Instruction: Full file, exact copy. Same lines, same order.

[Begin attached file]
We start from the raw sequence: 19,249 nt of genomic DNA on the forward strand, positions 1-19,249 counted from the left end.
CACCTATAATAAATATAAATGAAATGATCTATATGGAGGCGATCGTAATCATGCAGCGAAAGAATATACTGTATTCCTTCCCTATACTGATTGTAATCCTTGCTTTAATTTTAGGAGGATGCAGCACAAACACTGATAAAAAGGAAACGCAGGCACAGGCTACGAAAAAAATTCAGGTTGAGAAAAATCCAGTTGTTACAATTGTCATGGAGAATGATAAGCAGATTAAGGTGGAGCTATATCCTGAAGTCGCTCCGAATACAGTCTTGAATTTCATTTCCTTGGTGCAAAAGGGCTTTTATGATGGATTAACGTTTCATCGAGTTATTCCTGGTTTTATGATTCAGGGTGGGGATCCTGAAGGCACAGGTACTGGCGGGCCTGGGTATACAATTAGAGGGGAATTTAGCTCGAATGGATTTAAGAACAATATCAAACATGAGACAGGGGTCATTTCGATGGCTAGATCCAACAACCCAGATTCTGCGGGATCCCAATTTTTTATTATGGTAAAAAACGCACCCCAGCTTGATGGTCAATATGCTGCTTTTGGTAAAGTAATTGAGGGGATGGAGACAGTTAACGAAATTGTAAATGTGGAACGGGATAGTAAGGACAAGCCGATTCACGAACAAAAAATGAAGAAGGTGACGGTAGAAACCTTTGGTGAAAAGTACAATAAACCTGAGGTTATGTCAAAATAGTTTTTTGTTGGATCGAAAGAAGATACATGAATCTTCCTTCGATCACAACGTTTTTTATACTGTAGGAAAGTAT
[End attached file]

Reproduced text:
We start from the raw sequence: 19,249 nt of genomic DNA on the forward strand, positions 1-19,249 counted from the left end.
CACCTATAATAAATATAAATGAAATGATCTATATGGAGGCGATCGTAATCATGCAGCGAAAGAATATACTGTATTCCTTCCCTATACTGATTGTAATCCTTGCTTTAATTTTAGGAGGATGCAGCACAAACACTGATAAAAAGGAAACGCAGGCACAGGCTACGAAAAAAATTCAGGTTGAGAAAAATCCAGTTGTTACAATTGTCATGGAGAATGATAAGCAGATTAAGGTGGAGCTATATCCTGAAGTCGCTCCGAATACAGTCTTGAATTTCATTTCCTTGGTGCAAAAGGGCTTTTATGATGGATTAACGTTTCATCGAGTTATTCCTGGTTTTATGATTCAGGGTGGGGATCCTGAAGGCACAGGTACTGGCGGGCCTGGGTATACAATTAGAGGGGAATTTAGCTCGAATGGATTTAAGAACAATATCAAACATGAGACAGGGGTCATTTCGATGGCTAGATCCAACAACCCAGATTCTGCGGGATCCCAATTTTTTATTATGGTAAAAAACGCACCCCAGCTTGATGGTCAATATGCTGCTTTTGGTAAAGTAATTGAGGGGATGGAGACAGTTAACGAAATTGTAAATGTGGAACGGGATAGTAAGGACAAGCCGATTCACGAACAAAAAATGAAGAAGGTGACGGTAGAAACCTTTGGTGAAAAGTACAATAAACCTGAGGTTATGTCAAAATAGTTTTTTGTTGGATCGAAAGAAGATACATGAATCTTCCTTCGATCACAACGTTTTTTATACTGTAGGAAAGTAT